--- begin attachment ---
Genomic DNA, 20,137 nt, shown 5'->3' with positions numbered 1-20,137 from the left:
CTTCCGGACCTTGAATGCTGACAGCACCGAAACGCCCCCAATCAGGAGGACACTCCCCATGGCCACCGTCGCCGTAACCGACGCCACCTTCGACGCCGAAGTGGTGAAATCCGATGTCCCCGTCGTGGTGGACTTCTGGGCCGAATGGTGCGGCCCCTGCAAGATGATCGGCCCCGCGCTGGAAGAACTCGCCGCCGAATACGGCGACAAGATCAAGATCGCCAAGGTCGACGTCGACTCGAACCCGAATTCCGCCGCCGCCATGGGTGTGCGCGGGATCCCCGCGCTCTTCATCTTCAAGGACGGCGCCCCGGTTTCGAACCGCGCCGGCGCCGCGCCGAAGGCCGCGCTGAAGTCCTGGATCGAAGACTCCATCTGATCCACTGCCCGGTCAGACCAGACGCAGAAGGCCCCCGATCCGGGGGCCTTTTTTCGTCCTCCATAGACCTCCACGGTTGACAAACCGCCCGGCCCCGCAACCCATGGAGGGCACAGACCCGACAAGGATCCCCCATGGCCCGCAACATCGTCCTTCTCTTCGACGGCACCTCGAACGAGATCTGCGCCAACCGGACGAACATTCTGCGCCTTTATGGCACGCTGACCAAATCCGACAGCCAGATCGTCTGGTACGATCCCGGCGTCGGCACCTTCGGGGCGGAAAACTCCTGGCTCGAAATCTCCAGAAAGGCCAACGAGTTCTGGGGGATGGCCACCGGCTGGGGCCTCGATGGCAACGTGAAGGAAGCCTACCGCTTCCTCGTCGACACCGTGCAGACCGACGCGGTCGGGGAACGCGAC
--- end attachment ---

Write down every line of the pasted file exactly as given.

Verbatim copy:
Genomic DNA, 20,137 nt, shown 5'->3' with positions numbered 1-20,137 from the left:
CTTCCGGACCTTGAATGCTGACAGCACCGAAACGCCCCCAATCAGGAGGACACTCCCCATGGCCACCGTCGCCGTAACCGACGCCACCTTCGACGCCGAAGTGGTGAAATCCGATGTCCCCGTCGTGGTGGACTTCTGGGCCGAATGGTGCGGCCCCTGCAAGATGATCGGCCCCGCGCTGGAAGAACTCGCCGCCGAATACGGCGACAAGATCAAGATCGCCAAGGTCGACGTCGACTCGAACCCGAATTCCGCCGCCGCCATGGGTGTGCGCGGGATCCCCGCGCTCTTCATCTTCAAGGACGGCGCCCCGGTTTCGAACCGCGCCGGCGCCGCGCCGAAGGCCGCGCTGAAGTCCTGGATCGAAGACTCCATCTGATCCACTGCCCGGTCAGACCAGACGCAGAAGGCCCCCGATCCGGGGGCCTTTTTTCGTCCTCCATAGACCTCCACGGTTGACAAACCGCCCGGCCCCGCAACCCATGGAGGGCACAGACCCGACAAGGATCCCCCATGGCCCGCAACATCGTCCTTCTCTTCGACGGCACCTCGAACGAGATCTGCGCCAACCGGACGAACATTCTGCGCCTTTATGGCACGCTGACCAAATCCGACAGCCAGATCGTCTGGTACGATCCCGGCGTCGGCACCTTCGGGGCGGAAAACTCCTGGCTCGAAATCTCCAGAAAGGCCAACGAGTTCTGGGGGATGGCCACCGGCTGGGGCCTCGATGGCAACGTGAAGGAAGCCTACCGCTTCCTCGTCGACACCGTGCAGACCGACGCGGTCGGGGAACGCGAC